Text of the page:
Q: #117. What day was Jesus crucified on? I believe it is Friday, but I have heard people saying it was Thursday or even Wednesday.
By: Steve Shirley
A: I have ended up spending WAY more time studying this than I originally intended. I have always believed that Jesus' crucifixion was on a Friday too, but I had never really spent much time studying the scriptures to find out if I was right in believing this. In the midst of studying various reasons that people gave for holding to a Wednesday or Thursday crucifixion day, I did see some validity in their points. At one point, I was even becoming convinced of a Thursday crucifixion. However, after completing my study, I am now comfortable in holding to the traditional Friday crucifixion. Let me explain my reasoning below.
What most convinced me that Friday was the day of Jesus crucifixion was the study of the Jewish celebrations and feasts in the Old Testament. God gave the Israelites a number of feasts that they were to keep, but for this study we will focus on three:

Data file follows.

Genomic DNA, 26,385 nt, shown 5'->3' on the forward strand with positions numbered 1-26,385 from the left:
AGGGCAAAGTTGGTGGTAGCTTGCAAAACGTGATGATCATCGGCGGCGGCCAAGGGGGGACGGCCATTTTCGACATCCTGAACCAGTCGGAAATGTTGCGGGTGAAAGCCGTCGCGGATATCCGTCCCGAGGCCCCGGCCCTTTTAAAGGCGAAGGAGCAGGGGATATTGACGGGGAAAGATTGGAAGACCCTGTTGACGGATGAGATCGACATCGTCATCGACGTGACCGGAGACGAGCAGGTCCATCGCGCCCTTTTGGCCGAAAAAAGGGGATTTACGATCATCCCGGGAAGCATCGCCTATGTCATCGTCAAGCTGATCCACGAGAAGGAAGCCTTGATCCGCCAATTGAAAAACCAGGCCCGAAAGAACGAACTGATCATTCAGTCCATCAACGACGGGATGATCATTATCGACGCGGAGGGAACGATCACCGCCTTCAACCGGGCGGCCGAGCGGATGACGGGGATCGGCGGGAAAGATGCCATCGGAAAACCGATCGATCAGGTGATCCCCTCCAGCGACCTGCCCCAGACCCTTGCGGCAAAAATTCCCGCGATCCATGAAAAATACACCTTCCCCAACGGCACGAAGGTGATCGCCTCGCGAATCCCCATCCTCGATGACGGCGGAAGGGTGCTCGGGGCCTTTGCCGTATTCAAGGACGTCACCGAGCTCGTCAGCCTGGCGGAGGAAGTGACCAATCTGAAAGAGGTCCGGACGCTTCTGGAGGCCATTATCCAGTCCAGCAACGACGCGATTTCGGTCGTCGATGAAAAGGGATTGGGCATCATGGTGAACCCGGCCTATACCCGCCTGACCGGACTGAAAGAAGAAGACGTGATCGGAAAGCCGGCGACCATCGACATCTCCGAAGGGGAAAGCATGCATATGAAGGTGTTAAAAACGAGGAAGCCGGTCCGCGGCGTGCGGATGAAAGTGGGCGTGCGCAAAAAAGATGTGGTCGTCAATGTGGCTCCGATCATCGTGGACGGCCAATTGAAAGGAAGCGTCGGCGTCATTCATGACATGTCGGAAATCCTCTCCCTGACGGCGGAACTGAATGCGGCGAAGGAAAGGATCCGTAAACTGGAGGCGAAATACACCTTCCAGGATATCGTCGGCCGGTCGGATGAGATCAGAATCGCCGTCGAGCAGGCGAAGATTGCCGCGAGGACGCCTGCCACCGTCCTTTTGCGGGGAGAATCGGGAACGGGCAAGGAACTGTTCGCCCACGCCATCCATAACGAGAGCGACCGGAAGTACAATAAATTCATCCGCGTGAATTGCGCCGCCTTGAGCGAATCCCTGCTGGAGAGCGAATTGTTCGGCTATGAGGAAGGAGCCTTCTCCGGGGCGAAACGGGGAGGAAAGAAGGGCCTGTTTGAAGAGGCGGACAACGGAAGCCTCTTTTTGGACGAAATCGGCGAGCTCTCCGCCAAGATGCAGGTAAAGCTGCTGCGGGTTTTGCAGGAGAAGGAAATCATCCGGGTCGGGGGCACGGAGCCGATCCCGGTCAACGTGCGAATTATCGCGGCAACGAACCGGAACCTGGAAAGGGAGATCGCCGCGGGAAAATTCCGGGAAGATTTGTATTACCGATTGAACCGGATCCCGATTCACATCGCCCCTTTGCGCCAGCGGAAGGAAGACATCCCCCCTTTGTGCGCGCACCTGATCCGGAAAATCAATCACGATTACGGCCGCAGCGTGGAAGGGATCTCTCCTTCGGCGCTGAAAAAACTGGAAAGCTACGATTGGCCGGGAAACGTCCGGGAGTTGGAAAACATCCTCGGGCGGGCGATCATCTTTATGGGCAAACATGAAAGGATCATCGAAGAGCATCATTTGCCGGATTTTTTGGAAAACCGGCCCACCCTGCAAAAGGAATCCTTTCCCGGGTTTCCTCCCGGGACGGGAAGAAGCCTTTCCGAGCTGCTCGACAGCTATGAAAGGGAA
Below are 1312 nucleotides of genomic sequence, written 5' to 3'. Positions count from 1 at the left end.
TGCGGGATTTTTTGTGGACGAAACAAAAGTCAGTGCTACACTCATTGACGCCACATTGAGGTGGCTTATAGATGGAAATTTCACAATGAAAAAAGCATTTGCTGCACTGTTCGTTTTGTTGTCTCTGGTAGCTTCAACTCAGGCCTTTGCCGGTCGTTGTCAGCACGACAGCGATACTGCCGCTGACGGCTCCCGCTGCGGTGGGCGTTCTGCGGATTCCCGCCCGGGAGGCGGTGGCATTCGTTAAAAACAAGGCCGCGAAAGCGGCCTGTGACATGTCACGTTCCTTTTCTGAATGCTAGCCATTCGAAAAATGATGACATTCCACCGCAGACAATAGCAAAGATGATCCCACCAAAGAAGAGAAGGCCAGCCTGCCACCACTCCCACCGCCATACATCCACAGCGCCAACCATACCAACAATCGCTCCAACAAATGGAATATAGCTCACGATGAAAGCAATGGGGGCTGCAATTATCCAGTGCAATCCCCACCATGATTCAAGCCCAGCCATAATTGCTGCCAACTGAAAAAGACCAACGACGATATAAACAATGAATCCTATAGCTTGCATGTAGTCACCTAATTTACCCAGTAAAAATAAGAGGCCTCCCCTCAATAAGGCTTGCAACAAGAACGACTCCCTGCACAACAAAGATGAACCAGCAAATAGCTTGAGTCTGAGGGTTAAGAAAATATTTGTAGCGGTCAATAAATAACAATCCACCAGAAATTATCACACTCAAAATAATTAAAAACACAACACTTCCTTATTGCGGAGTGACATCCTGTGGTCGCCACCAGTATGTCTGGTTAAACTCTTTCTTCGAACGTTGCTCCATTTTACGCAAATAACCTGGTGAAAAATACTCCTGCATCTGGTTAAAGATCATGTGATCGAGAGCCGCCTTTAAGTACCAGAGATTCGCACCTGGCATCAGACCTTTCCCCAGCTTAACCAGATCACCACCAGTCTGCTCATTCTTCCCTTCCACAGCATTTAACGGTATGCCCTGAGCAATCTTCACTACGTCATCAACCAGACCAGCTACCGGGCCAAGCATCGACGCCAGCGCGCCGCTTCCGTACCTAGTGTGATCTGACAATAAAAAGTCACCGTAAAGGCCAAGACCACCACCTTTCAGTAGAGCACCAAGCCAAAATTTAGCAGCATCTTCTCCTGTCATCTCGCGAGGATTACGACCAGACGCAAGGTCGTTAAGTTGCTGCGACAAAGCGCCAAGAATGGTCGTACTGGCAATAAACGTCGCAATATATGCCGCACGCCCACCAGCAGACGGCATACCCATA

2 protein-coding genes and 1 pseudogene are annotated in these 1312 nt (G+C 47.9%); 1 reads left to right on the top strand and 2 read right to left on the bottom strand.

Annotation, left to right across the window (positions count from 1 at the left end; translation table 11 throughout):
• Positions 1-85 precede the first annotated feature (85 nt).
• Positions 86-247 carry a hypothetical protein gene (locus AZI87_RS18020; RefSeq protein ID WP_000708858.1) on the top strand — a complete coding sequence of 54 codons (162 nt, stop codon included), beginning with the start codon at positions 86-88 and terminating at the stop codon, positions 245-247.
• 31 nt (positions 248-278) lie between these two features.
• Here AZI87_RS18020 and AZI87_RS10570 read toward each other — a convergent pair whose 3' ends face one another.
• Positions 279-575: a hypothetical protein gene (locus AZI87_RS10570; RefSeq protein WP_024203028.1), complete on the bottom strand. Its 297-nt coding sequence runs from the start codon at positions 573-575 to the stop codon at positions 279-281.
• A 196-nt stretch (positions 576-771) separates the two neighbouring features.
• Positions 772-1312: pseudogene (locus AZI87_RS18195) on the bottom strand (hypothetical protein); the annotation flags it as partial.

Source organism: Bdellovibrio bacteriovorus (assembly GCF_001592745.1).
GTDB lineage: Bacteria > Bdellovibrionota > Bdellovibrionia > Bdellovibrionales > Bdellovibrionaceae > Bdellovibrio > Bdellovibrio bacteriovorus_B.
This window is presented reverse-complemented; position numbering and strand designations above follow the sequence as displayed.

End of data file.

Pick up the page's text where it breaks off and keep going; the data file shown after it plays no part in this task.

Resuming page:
The Passover which was to be celebrated on the 14th of Nisan (app. our March/April) (Lev 23:4-8)(Ex 12:1-13).
The Feast Of Unleavened Bread, celebrated on the 15-21st of Nisan (Lev 23:4-8)(Ex 12:14-20).
The Feast Of The Firstfruits, celebrated on the 16 of Nisan (Lev 23:9-14).
The Passover celebrated the time in the Old Testament when God told the Israelites on the 14th of Abib (later to become Nisan) to slay an unblemished 1 yr old lamb (Ex 12:5) and place it's blood over the doorposts and lintel of the doorways, so that they would be protected or "passed over" when God killed all of the firstborn in the land of Egypt (Ex 12:7-12). This pointed to Jesus, who is pictured as a Lamb (Jn 1:29,36)(Rev 5)(Rev 7:10,14,17), who was slain (crucified) on the 14th of Nisan just before sunset (3 p.m.) at the same time when God ordered lambs killed before the Passover (Ex 12:6), and whose blood covers us and protects us from God's wrath.
Let me take just a moment here to explain something that will be important to understanding some of the things that follow. The Jewish day did not start and end at the same time as our day or the Roman day did. While our new day begins at 12 a.m. and ends 24 hours later, the Jewish day began after sunset, and didn't always have exactly the same beginning time. It began at approximately 6 p.m. and ended 24 hours later.